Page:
The Affordable Care Act, colloquially called Obamacare, is here. Washington's health insurance marketplace, Healthplanfinder, is set to open Tuesday morning. In the marketplace, users can find, compare and sign up for health insurance. How does it work and what information will you need? David Hyde talks with Washington Health Benefit Exchange's director of communications, Michael Marchand.
The audience concentrates on a presentation by Kansas Insurance Commissioner Sandy Praeger's office about the federal health care overhaul at the University of Kansas satellite campus in Overland Park, Kan., earlier this month.
Starting October 1, uninsured people will be able to shop online for private insurance in health insurance marketplaces, also known as exchanges. In Seattle, nonprofits and other organizations have been out educating people about how to sign up for insurance through the exchange.
"Today society accepts the idea of improving one's image," says Dr. Ivo Pitanguy, Brazil's most famous plastic surgeon. Here a patient receives an injection of hyaluronic acid to plump up her lips at the Brazilian Society for Aesthetic Medicine in Rio de Janeiro in 2008.
Julie Chen had surgery to give her "double eyelids" after a news director described her "Asian eyes" as "small" and "heavy" and told her — among other choice comments — that they made her look "disinterested" and "bored" during on-air interviews.
Fishermen around the Northwest are enjoying some exceptional salmon runs this autumn. Puget Sound is teeming with pink salmon and there's a record-breaking fall Chinook run in the Columbia and Snake Rivers.
In the global fight against HIV/AIDS, there's some very good news. According to a new report from the United Nations, the number of new HIV infections are down by nearly one-third over the last decade. Among children new infections are down 52 percent. The number of AIDS-related deaths are also down.
Nyaope is a whitish powder - low-grade heroin mixed with ingredients such as rat poison and sometimes even crushed-up medicine for people with HIV. Sprinkled on top of marijuana, it is a highly addictive, life-wrecking cocktail.
In an open space near the railway in the South African township of Soweto, several young men and women in their early twenties are smoking nyaope, a new drug cocktail. Some look like the walking dead they are so stoned. "I was studying but then I quit because of the drugs.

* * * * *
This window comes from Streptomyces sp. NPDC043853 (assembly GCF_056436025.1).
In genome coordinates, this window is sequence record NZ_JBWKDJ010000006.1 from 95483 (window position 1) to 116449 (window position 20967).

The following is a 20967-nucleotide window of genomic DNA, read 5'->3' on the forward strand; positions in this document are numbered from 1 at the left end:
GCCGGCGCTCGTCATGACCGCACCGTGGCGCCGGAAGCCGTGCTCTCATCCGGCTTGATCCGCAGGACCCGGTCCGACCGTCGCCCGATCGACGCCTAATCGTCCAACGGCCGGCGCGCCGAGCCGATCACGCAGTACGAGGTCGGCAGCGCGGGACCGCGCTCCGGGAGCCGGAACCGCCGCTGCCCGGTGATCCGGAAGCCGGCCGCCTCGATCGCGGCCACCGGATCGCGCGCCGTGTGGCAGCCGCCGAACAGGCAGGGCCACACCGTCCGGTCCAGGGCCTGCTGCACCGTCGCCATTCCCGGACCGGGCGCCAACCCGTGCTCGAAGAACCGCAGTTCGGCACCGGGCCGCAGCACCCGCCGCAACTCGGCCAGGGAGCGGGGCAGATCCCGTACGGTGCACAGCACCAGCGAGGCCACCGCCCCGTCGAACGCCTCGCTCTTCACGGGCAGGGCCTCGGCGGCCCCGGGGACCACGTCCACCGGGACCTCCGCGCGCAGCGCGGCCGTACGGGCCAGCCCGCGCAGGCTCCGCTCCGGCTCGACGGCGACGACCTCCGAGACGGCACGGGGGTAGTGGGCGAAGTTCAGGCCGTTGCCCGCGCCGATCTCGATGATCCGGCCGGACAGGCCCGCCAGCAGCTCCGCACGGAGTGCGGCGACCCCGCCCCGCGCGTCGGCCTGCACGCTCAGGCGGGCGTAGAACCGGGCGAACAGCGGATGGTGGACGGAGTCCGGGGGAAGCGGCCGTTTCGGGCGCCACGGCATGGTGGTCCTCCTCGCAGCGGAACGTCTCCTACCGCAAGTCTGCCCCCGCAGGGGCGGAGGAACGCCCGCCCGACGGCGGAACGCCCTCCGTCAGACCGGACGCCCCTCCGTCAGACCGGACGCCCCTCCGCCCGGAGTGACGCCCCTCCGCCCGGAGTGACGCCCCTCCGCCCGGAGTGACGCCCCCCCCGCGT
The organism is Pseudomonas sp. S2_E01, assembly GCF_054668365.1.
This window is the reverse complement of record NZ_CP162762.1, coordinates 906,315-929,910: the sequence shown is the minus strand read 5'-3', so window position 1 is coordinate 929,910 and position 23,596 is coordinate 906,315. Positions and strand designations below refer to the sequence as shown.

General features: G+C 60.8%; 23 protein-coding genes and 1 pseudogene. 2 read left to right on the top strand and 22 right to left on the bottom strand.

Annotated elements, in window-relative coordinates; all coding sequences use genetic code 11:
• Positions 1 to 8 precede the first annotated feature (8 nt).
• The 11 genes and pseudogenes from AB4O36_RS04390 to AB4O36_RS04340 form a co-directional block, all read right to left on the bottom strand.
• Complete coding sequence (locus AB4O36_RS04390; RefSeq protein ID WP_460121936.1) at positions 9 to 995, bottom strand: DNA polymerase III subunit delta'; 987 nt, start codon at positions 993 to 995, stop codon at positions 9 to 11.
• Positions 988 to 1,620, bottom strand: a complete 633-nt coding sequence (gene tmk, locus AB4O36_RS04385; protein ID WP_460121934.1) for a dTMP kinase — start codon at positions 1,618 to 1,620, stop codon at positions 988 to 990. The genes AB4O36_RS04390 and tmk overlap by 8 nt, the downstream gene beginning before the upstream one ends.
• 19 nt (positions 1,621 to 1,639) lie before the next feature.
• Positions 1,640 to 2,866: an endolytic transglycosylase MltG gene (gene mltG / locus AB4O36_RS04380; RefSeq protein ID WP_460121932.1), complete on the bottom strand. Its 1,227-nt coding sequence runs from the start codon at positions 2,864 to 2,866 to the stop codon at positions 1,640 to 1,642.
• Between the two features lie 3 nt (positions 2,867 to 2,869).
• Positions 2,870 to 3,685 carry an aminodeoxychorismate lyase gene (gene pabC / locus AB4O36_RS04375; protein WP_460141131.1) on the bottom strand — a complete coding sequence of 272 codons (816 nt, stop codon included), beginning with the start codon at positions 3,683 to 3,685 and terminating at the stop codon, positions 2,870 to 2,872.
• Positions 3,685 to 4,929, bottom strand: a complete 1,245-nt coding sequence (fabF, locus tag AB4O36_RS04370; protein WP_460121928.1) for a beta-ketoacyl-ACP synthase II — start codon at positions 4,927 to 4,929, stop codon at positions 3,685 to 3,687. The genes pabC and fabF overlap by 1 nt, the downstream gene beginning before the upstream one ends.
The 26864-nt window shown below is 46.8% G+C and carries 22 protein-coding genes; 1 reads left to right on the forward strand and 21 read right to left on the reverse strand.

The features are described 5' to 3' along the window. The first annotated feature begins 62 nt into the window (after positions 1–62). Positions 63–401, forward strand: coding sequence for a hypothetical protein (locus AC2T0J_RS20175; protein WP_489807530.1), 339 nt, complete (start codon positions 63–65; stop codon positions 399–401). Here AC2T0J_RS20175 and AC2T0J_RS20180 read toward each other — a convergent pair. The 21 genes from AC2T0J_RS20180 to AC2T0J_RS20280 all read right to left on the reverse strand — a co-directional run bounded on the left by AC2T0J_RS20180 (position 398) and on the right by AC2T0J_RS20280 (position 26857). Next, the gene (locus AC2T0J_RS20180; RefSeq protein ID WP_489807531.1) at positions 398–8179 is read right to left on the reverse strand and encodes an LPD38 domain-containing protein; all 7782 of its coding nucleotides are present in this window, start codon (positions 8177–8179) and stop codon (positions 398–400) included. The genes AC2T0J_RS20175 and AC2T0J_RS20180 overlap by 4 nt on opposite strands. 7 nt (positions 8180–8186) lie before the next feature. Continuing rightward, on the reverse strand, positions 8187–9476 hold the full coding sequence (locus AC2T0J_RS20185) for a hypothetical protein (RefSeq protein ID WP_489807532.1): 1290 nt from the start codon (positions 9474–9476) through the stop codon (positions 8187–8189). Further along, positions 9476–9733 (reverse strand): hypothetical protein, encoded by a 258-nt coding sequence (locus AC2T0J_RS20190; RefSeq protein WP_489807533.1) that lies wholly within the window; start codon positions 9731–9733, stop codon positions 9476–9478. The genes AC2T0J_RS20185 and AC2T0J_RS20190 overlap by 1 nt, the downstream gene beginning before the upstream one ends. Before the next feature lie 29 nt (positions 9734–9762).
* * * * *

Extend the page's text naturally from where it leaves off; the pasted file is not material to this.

More people now die of suicide than in car accidents. In 2010, 38,364 suicide deaths were reported in the United States. Many say suicide is still underreported. September is suicide prevention awareness month and today The Record is taking a look at Seattle's Crisis Clinic, where volunteers staff a 24-hour crisis line. They take calls from people thinking about suicide and others who need help. Ross Reynolds talks with Crisis Clinic's director of crisis services, Michael Reading.
The National Institutes of Health announced earlier this summer that it will reduce the number of chimpanzees used in scientific research and the Fish and Wildlife Service is considering classifying captive chimps, a category that includes these research chimps, as endangered species.
For many scientists, the use of chimps is unnecessary. But for those working towards a hepatitis C vaccine, there are few alternatives to chimps. David Hyde talks with University of Washington immunology professor Dr. Michael Gale Jr. about the future of hepatitis C research.
Last September, Seattle began requiring employers with five or more employees to provide paid sick leave. The requirement was controversial. Some businesses feared it would affect their bottom lines. Now a series of new reports aims to gauge the law’s impact. The latest one, commissioned by the city of Seattle, looks at how employers have dealt with the mandate.
Appalachia has a distinct culture of sipping soda constantly throughout the day. "Here in West Virginia, you see people carrying around bottles of Mountain Dew all the time — even at a public health conference," says public health researcher Dana Singer.
When Katy Butler’s father had a major stroke the family had a lot of medical options, except the one they most wanted: a humane and timely death. David Hyde speaks with Katy Butler about her new book, "Knocking On Heaven’s Door: The Path To A Better Way Of Death."
The Navy Yard massacre may renew concerns over the potential dangers of mentally ill people who don't get treatment. That issue is especially hot right now in Seattle, where the mayor has called untreated mental illness an "emergency."
Unstable In Seattle
Seattle's Pioneer Square is an uneasy mix of art galleries and skid road; it's gelato over here, and heroin over there. And then there's mental illness.
How do we own up to our own mortality? RadioActive reporter Madeline Ewbank tells the story of one man's baseball game against cancer and the odds stacked against him.
Jon Nyberg is sitting out on my porch, watching the sunset and working on the latest New York Times Sunday puzzle. Fifty-two down: wake-up times, for short. He's proud of the grizzled chin and the head of wispy, gray hair he's been growing, a look his friend likes to call "the Amish experiment." But his skin hangs off his bones like his cigarette hangs off his lips.